Veganism has officially been “discovered” by a mainstream television network. In recent years, the lifestyle has played the part of an extra or “featured” non-speaking role. A few food shows have highlighted vegan joints on rare occasions (such as Guy Fieri’s “Diners, Drive-Ins, and Dives”) and a handful of talk shows have sprinkled in vegan recipe segments when entertaining vegan guests (such as “The Chew” and “The Today Show”). However, no mainstream network has been bold enough to pick up a completely vegan show, with the exception of A&E. Nafsika Antypas has broken through the cutthroat television industry to host one of the first vegan lifestyle series, “Plant-Based by Nafsika,” on the FYI channel (part of the A&E network).

The show first aired in 2016 to 70 million households across America, and the third season is set to premiere this summer. Many shows, vegan or otherwise, fail to make it past the pilot season; this third season is a testament to the shifting interests of audiences who are clearly yearning for more plant-based entertainment. The first two seasons featured talkshow-style interviews with plant-based experts, discussing topics such as science, nutrition, wellness, relationships, food, and more. However, Antypas promised more “out of the chair” action to come in the next season, along with “a lot more fun!” She claimed that the show has finally hit its stride and has evolved into what she first envisioned.

Antypas explained that she first came up with the idea for the show two years ago after realizing that there was no mainstream outlet covering the vegan lifestyle. She was already invested in helping others transition to the plant-based lifestyle through her organization, The Struggling Vegan, which she founded in 2015. She knew “some cool producers” in New York, pitched the idea to three networks, and decided to sign with A&E. The show took off in July 2016, acting as both an educational tool and a form of entertainment for all audiences, regardless of diet preference.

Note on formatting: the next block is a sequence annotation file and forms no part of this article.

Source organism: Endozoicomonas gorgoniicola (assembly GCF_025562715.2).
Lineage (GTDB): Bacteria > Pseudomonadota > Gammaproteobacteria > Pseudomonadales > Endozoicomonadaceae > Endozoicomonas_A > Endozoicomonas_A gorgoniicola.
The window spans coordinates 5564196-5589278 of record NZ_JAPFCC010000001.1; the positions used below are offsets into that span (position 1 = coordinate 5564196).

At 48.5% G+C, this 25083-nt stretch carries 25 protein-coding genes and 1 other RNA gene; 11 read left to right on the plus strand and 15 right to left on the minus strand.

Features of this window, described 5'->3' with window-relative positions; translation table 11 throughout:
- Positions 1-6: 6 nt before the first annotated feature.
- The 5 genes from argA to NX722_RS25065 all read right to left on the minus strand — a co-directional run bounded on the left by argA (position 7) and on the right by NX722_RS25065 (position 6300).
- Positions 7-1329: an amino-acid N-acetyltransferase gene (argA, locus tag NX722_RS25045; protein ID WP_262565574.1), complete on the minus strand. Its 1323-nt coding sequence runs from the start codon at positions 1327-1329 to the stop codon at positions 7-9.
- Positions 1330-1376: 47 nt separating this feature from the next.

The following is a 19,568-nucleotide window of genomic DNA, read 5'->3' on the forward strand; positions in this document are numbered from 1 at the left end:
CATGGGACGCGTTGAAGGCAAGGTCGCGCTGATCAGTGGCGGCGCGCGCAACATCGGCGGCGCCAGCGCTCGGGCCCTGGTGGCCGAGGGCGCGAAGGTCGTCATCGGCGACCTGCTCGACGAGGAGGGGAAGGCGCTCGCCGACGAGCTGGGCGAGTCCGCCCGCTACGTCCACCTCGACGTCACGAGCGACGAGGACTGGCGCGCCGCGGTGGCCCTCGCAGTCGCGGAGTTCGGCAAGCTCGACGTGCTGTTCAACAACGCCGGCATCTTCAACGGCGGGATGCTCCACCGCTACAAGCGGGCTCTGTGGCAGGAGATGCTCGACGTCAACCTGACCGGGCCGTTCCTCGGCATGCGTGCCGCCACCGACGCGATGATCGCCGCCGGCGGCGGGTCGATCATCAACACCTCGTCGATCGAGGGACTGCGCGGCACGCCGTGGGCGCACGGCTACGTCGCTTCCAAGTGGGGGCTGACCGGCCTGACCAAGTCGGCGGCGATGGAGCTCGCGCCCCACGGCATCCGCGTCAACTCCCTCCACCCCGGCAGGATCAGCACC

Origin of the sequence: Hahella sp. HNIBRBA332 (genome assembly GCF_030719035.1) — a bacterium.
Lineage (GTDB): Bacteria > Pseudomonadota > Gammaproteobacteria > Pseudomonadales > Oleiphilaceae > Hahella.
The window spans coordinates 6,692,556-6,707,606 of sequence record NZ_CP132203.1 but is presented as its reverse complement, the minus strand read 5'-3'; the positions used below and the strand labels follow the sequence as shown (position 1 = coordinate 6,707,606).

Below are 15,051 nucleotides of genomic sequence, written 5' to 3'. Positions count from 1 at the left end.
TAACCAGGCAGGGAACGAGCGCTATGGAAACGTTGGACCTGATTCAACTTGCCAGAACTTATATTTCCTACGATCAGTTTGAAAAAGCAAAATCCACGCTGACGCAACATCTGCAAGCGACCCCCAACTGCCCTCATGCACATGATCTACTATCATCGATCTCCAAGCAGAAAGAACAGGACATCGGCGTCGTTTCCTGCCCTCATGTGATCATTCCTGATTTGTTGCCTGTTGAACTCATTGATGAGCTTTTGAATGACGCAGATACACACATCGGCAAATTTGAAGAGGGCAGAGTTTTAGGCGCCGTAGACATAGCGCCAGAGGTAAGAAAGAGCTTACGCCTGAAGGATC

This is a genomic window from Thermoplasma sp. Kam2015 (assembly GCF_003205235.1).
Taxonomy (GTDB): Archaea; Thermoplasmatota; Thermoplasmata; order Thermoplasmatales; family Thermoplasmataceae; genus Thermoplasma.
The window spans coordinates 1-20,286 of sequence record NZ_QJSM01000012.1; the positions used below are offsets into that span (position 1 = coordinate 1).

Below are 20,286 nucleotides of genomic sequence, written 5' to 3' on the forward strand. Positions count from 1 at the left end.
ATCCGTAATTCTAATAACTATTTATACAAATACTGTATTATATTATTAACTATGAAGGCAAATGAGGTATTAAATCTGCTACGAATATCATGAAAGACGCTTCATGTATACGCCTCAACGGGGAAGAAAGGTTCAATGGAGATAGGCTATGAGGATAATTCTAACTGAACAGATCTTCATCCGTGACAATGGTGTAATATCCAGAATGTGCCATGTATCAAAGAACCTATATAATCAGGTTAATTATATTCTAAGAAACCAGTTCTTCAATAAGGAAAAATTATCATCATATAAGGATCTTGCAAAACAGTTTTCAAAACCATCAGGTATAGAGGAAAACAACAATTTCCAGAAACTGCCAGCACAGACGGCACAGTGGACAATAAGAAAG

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It was media education that first sparked Antypas’ own journey into the vegan lifestyle. She recalled that five years ago, she decided to watch a documentary on Netflix called “Vegucated.” After watching a particularly moving scene of a calf being dragged by the leg, away from his mother, she said to herself, “Nope, I am not contributing to this,” and went vegan that night. “There was no transition for me,” she stated. Following this decision, she immersed herself in the culture.

“I instantly became passionate and curious about learning more,” she exclaimed, “so I began researching more information, educating myself, and found countless vegan recipes online. I planned out what my family and I would be eating that week and that was that. My kids have been vegan all their lives as well.” She also noted that since going vegan, she feels “healthier than ever.”